Inside State House Meeting Leading To Magoha's Order To Close Schools

By the early morning hours of Monday, August 1, the CS was not aware of the decision to close all basic education institutions

Inside State House Meeting Leading To Magoha's Order To Close Schools
President Uhuru Kenyatta received the 2021 KCPE results from Education Cabinet Secretary Prof George Magoha. /PSCU

Education Cabinet Secretary, George Omore Magoha was just as caught off-guard as millions of parents across the country when he ordered the closure of all schools beginning today, Tuesday, August 2.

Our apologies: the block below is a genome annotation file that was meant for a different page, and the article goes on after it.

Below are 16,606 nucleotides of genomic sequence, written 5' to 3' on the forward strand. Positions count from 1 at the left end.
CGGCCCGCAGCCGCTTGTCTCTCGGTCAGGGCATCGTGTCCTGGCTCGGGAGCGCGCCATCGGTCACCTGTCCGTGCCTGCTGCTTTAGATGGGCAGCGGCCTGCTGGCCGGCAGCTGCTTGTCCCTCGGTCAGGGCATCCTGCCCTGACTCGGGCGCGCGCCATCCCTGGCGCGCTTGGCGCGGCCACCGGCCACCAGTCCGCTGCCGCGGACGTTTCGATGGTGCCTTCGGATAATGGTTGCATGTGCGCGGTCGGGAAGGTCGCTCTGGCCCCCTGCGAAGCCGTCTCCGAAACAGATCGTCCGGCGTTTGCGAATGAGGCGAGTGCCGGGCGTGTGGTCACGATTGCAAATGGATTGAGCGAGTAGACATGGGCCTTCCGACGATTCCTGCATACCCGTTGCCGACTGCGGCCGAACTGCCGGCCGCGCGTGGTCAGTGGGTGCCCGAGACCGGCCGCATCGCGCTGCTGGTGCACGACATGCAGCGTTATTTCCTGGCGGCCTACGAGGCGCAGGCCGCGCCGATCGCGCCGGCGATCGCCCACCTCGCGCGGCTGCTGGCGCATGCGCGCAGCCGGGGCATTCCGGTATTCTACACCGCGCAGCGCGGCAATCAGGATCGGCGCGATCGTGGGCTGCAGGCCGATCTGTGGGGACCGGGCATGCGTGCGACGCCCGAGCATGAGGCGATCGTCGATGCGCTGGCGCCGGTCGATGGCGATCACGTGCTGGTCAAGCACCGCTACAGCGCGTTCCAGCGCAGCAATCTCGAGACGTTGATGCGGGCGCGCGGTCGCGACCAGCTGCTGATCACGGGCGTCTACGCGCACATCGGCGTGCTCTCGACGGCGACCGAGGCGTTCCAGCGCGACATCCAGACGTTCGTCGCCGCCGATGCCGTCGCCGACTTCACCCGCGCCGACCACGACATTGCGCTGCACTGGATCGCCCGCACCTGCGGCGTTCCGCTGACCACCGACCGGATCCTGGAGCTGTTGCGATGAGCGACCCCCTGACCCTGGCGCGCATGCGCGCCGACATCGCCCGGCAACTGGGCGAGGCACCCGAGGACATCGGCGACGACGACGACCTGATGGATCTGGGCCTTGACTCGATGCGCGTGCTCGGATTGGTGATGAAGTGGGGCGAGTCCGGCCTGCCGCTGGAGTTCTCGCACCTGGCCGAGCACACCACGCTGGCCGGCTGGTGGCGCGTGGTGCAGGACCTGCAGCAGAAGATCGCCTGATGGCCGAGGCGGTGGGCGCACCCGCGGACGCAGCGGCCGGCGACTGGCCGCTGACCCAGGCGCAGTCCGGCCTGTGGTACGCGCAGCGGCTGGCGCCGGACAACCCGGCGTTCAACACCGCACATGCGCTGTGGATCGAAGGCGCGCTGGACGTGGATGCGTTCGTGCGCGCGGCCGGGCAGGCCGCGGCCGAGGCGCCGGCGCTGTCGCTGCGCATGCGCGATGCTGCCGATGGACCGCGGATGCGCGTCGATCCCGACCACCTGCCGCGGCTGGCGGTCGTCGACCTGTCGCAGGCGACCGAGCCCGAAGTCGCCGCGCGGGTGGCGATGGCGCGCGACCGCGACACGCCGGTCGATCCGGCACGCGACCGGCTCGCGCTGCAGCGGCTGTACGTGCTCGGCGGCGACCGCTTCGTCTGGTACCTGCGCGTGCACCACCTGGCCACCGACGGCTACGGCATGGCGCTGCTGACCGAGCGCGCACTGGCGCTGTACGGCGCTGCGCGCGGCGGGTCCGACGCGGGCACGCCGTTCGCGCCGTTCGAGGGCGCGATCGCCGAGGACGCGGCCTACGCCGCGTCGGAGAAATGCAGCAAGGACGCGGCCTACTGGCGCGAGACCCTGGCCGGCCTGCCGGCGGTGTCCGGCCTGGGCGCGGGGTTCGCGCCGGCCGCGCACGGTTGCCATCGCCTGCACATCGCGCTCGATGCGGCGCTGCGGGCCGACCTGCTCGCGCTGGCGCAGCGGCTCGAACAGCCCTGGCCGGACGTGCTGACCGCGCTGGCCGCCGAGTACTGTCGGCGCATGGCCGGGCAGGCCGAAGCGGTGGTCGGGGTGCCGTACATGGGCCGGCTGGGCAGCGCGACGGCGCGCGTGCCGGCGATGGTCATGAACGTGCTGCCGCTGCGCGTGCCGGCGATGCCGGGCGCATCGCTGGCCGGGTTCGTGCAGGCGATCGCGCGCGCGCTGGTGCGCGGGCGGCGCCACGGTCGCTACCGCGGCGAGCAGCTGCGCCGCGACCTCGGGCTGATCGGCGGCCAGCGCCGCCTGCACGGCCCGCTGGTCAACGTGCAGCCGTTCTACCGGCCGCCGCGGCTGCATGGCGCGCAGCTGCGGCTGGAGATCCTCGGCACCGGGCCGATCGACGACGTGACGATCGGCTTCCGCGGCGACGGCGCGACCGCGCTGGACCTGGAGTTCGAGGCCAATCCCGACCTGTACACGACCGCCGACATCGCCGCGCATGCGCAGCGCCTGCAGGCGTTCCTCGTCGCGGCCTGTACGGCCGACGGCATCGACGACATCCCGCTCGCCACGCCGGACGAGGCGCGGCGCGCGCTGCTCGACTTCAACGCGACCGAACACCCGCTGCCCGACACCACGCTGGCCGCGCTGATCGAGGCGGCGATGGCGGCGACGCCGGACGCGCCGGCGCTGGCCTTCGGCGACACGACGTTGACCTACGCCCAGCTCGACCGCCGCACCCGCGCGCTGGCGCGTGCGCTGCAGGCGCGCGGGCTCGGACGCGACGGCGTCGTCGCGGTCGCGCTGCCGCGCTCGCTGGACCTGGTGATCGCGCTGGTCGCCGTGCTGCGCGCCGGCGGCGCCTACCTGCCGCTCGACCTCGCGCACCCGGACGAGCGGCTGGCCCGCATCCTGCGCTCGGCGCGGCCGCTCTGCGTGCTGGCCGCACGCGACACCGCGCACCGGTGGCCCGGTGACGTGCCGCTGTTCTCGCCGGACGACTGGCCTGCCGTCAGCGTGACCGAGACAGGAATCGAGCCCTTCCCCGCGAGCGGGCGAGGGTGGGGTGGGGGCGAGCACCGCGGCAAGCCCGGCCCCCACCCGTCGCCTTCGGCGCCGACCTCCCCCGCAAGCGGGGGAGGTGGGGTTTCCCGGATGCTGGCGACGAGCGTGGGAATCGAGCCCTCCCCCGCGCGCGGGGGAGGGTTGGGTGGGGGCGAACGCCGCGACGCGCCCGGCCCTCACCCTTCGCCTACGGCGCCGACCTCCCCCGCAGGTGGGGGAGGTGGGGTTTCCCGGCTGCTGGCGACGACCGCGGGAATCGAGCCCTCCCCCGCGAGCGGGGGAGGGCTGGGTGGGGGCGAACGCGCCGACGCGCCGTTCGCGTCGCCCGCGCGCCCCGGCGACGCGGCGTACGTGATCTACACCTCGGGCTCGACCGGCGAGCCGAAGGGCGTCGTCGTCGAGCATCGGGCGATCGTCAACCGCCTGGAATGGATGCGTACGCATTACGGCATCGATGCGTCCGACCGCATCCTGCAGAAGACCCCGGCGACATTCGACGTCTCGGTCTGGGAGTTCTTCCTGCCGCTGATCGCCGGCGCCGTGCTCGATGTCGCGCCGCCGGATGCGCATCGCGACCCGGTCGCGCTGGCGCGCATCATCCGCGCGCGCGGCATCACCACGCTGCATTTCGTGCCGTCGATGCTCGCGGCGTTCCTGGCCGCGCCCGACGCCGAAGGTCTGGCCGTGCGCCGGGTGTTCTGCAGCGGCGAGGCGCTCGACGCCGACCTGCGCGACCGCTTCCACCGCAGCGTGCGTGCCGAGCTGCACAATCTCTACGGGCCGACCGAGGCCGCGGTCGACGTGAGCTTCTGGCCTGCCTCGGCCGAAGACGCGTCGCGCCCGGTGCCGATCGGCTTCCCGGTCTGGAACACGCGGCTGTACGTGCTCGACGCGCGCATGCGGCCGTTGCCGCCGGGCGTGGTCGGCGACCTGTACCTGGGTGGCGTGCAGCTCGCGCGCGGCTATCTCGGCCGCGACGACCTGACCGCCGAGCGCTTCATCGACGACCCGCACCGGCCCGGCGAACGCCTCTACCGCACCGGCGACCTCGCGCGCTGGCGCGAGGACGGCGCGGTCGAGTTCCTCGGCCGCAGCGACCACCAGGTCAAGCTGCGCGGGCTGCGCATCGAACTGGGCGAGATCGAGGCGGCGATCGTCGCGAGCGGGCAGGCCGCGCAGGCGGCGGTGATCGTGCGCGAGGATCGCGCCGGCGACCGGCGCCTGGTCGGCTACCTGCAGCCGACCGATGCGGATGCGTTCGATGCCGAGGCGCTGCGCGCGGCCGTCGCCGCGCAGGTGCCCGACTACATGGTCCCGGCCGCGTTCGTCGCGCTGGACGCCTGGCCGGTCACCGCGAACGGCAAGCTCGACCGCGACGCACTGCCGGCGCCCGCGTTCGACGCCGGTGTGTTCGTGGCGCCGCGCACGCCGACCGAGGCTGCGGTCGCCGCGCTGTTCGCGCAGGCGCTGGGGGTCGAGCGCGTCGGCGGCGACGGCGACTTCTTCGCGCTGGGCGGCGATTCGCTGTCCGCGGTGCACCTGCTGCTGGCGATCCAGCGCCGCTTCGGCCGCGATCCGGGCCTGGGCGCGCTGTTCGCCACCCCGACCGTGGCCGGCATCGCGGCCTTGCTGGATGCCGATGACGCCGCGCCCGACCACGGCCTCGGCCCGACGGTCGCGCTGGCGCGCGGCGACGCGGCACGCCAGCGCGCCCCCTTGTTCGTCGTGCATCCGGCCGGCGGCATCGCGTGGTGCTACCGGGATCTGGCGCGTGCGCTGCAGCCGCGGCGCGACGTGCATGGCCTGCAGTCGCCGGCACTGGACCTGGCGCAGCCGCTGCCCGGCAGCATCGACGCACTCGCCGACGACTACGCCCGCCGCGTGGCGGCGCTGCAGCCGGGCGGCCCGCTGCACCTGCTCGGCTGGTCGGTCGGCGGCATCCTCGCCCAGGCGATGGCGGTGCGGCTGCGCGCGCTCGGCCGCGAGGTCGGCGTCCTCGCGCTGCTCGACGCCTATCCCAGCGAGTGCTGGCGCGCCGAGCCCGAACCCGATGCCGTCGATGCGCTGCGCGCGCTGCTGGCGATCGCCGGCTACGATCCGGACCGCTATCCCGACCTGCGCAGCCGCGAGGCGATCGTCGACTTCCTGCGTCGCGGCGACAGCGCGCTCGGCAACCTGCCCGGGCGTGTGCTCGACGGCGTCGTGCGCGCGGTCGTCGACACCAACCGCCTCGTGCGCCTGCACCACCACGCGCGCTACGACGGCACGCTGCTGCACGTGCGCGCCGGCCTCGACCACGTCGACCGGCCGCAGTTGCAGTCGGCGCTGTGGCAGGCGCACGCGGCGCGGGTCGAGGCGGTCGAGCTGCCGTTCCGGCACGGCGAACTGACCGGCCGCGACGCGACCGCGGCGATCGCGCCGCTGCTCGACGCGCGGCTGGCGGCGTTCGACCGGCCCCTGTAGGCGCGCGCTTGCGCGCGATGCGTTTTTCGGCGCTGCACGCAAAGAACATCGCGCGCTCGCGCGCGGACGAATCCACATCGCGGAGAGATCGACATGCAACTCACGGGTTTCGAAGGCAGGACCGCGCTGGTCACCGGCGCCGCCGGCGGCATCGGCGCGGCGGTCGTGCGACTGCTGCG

Media reports have now revealed that the order was courtesy of orders from above. By the early morning hours of Monday, August 1, the CS was not aware of the decision to close all basic education institutions, having announced the day before that schools would close for the half-term break on Saturday, August 6 and resume on Monday, August 15.

"I would like to urge principals who still have students at home to immediately bring them back because we are breaking again on August 6 and we shall not open until 15th. If you want to engage the parents then do so when the children are still at home so that if there is a school fee to be paid, it should be paid then," he revealed during a tour of Rev Musa Gitau Secondary School in Kiambu County.

Education CS Prof George Magoha. /KBC DIGITAL

On Monday morning, the communications office of the Education CS sent out a media invite asking for coverage of Magoha’s inspection of construction work of Phase 2 CBC classrooms at Ofafa Jericho Secondary School in Makadara scheduled for 10.00 am.